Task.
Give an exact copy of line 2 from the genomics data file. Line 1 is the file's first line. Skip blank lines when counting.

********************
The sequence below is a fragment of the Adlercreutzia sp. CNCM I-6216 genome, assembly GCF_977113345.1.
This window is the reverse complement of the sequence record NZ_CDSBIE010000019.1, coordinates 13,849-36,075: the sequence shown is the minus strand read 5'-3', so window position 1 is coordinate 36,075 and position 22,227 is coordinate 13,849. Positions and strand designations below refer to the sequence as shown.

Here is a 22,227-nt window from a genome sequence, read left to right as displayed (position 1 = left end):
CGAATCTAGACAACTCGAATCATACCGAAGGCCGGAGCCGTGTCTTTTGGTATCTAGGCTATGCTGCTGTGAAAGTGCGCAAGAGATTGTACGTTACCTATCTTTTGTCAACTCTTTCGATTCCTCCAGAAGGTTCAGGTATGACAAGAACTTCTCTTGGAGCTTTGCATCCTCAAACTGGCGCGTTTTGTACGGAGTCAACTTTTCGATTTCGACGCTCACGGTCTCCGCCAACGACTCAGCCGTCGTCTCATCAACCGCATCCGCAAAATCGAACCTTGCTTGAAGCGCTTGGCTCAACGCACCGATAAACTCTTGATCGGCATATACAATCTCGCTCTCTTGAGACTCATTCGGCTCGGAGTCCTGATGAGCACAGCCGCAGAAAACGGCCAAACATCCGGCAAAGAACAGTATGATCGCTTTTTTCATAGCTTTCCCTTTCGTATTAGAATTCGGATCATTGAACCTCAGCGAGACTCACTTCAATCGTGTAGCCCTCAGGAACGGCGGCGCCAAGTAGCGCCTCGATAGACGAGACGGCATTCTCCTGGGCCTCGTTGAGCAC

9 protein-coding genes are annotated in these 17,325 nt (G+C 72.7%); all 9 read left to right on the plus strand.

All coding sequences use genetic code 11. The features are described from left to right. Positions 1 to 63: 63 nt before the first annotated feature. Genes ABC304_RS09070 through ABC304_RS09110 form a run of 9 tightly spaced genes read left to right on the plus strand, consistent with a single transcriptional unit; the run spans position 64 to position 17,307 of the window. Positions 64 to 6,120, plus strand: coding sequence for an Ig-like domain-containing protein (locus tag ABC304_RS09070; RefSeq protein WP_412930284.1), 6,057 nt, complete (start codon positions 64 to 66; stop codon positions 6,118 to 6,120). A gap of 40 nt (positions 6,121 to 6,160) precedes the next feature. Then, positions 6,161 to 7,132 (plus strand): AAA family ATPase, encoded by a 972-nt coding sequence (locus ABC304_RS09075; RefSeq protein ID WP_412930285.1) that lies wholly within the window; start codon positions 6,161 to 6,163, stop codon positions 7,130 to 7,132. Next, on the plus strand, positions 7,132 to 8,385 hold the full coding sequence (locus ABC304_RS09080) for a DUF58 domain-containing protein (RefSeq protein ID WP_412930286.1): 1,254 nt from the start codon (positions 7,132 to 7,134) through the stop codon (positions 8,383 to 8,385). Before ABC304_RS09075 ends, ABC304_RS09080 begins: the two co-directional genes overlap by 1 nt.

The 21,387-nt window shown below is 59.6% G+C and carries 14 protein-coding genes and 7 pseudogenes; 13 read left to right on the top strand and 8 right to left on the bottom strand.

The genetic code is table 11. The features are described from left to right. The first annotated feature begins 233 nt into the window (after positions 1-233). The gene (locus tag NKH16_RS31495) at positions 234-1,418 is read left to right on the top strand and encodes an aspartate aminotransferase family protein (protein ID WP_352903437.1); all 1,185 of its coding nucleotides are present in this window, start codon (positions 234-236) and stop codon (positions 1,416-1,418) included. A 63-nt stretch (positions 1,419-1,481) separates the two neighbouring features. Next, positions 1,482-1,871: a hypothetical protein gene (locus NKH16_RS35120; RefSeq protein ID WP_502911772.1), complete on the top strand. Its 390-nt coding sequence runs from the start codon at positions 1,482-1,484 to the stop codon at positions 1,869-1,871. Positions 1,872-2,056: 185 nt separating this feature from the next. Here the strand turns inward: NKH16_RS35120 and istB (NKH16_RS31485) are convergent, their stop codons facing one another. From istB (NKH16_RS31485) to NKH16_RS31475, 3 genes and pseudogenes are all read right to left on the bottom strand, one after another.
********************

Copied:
This window is the reverse complement of the sequence record NZ_CDSBIE010000019.1, coordinates 13,849-36,075: the sequence shown is the minus strand read 5'-3', so window position 1 is coordinate 36,075 and position 22,227 is coordinate 13,849. Positions and strand designations below refer to the sequence as shown.